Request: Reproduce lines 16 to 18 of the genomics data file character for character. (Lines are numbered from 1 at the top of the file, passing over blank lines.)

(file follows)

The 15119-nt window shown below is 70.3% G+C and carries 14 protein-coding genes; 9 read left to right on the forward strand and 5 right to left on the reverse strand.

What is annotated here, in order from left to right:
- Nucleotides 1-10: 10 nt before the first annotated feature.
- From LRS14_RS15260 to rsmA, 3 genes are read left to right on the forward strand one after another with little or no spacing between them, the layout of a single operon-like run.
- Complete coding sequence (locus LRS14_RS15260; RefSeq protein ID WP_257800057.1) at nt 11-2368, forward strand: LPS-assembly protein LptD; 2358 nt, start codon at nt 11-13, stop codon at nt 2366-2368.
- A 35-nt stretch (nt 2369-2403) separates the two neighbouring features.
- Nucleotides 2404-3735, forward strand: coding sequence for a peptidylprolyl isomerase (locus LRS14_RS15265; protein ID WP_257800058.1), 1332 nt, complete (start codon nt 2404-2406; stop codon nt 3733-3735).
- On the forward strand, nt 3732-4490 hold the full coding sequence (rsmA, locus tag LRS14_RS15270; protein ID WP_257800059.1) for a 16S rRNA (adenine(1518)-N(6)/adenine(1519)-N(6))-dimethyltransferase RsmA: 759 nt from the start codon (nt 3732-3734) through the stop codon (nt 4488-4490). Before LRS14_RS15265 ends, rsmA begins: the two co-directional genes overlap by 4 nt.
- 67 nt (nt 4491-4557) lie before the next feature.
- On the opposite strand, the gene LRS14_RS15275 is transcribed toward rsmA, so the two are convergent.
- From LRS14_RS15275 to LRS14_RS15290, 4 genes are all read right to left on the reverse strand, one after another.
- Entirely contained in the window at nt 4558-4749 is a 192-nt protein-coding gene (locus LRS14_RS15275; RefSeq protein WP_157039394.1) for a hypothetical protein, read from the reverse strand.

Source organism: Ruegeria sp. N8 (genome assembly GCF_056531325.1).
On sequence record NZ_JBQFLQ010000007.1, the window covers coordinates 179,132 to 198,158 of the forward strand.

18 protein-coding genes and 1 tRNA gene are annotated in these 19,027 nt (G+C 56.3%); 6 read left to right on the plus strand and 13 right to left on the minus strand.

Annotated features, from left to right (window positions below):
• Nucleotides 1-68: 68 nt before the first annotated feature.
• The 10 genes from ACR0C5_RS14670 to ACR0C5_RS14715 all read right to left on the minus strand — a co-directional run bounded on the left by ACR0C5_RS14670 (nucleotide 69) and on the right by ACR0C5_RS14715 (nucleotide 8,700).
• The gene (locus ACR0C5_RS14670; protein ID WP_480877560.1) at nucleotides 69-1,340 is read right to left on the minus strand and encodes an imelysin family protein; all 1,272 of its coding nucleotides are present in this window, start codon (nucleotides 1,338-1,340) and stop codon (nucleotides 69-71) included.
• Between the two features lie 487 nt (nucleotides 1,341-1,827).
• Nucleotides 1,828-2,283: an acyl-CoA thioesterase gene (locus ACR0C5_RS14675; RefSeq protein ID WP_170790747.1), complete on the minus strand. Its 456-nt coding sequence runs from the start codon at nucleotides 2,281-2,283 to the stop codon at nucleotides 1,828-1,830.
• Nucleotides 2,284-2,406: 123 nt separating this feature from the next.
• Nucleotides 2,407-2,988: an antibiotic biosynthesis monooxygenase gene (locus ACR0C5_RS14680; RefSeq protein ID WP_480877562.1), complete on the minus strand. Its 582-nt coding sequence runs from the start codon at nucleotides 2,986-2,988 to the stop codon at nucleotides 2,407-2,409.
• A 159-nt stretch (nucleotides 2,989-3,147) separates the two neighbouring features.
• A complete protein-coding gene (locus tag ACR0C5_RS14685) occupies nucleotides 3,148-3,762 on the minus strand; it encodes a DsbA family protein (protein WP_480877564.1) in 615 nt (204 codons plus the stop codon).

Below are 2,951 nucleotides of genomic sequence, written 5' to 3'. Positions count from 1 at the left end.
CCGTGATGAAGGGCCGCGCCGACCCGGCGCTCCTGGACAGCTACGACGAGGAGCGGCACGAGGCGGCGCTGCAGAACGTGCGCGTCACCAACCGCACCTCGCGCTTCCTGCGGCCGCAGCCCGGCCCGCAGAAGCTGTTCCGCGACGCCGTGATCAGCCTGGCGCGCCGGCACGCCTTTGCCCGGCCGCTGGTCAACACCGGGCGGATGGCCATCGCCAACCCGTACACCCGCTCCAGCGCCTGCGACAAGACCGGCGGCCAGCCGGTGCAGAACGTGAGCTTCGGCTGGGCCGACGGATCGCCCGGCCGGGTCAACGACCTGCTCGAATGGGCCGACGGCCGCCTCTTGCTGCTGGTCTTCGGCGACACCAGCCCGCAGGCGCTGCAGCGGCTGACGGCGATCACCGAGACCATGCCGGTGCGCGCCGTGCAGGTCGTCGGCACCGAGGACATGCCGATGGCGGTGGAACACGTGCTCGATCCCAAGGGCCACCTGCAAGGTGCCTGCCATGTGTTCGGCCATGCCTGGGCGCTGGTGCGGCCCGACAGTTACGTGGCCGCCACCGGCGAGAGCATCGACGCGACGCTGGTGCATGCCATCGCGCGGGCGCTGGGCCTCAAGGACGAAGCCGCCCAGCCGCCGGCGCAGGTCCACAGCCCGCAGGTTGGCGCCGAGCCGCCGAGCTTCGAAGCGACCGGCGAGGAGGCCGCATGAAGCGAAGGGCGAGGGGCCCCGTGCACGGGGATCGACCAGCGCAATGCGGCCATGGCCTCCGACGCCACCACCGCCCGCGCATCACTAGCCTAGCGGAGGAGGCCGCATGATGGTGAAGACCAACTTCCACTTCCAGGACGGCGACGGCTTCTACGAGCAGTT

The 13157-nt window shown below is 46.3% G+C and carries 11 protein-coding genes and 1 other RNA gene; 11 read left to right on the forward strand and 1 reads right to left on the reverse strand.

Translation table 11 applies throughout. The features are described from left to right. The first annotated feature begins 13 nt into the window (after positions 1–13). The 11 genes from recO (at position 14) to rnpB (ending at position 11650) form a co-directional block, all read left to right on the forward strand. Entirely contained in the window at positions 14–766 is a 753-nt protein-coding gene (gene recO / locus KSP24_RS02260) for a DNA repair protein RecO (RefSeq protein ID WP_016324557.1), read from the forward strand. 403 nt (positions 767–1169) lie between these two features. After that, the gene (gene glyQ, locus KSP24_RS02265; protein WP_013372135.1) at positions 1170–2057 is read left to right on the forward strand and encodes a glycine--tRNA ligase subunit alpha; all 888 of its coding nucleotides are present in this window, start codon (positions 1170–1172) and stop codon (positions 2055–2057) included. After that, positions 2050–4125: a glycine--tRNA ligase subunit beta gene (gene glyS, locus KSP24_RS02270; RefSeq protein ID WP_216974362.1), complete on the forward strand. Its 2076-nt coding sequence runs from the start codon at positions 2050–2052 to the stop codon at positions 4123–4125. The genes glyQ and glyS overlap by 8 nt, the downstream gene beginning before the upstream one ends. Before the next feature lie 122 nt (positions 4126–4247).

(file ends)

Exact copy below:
Annotated features, from left to right (window positions below):
• Nucleotides 1-68: 68 nt before the first annotated feature.
• The 10 genes from ACR0C5_RS14670 to ACR0C5_RS14715 all read right to left on the minus strand — a co-directional run bounded on the left by ACR0C5_RS14670 (nucleotide 69) and on the right by ACR0C5_RS14715 (nucleotide 8,700).